Conservationists and gardeners fear 'killer slugs'
By Lennart Simonsson Jul 13, 2007, 12:24 GMT
Copenhagen/Stockholm - A species of slugs that gobble up vegetables, flowers and other plants has grabbed headlines in the Nordic region in recent weeks.
On Friday, the Danish Society for Nature Conservation urged authorities to take on the Spanish slug, also known as Arion lusitanicus, citing that the species is not indigenous to Denmark and should be eradicated.
Related to the black slug, the Spanish slug that hails from the Iberian peninsula has few enemies in the Nordic countries.
The species is believed to have arrived some 20 years ago, likely with plant shipments, and has since spread.
A relatively warm and wet spring season this year has provided ideal circumstances for the slugs that have become a plague.
Dubbed the 'killer slug' because it eats dead members of the same species, the slug can grow to some 12-15 centimetres in length and has become a pest for many home owners, but has also spread to parks, recreational areas and farms.
Experts estimate that a single slug, which is a hermaphrodite - meaning that is has both male and female reproductive systems, can lay some 400 eggs, and start an infestation.
'When an animal eats the killer slug it gets its mouth full of thick slime and spits it out again,' Ted von Proschwitz of the Gothenburg Natural History Museum in Sweden said.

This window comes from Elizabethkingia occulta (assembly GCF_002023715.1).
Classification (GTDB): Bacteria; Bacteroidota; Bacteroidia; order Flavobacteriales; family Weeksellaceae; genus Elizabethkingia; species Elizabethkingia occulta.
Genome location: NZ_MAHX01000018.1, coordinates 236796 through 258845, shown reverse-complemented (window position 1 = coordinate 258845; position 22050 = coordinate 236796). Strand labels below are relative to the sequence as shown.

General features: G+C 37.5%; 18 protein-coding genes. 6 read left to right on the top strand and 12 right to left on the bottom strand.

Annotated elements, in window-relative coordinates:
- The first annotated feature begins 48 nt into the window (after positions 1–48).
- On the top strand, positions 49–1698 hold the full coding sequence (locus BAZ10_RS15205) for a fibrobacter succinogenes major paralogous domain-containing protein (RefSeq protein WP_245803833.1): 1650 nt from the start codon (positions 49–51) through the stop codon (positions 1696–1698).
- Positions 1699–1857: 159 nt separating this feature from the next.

Reports suggest that home owners in Sweden have begun to smuggle pesticides from neighbouring Denmark and Germany in an attempt to eradicate the slugs.
Von Proschwitz said that there were risks with trying to poison the slugs, as other slugs, snails and frogs risked being killed.
Newspapers and authorities are offering tips on how to protect garden lots, including not having open compost heaps.
Cutting off the slug's head with a spade or scissors, and collecting and pouring boiling water over the slimy creatures were among recommended methods to kill the slugs.
Placing bowls of pet food or salad leaves in the garden to catch the slugs is a frequent suggestion. Beer also seems to attract the slugs.
A couple in Norway were happy to tell news media that they had experimented with various strengths of beer and were pleased to note that they caught the most slugs in bowls filled with low-alcohol beer - 'cheaper' and 'not a waste of good beer,' the couple said.
Swedish Agriculture Minister Eskil Erlandsson said he had no good advice when recently approached by farmers worried that the slugs could be collected with hay and fodder for cows, potentially fermenting in the bales.
In Denmark, the conservationists said authorities should introduce 'massive, coordinated, national measures' against the slugs.
Christian Wedell-Neergaard, environment spokesman of the Conservative Party, junior partner in the minority Danish government, said Friday that there was need to act against the 'threat' the slugs pose 'to Danish nature.'© 2007 dpa - Deutsche Presse-Agentur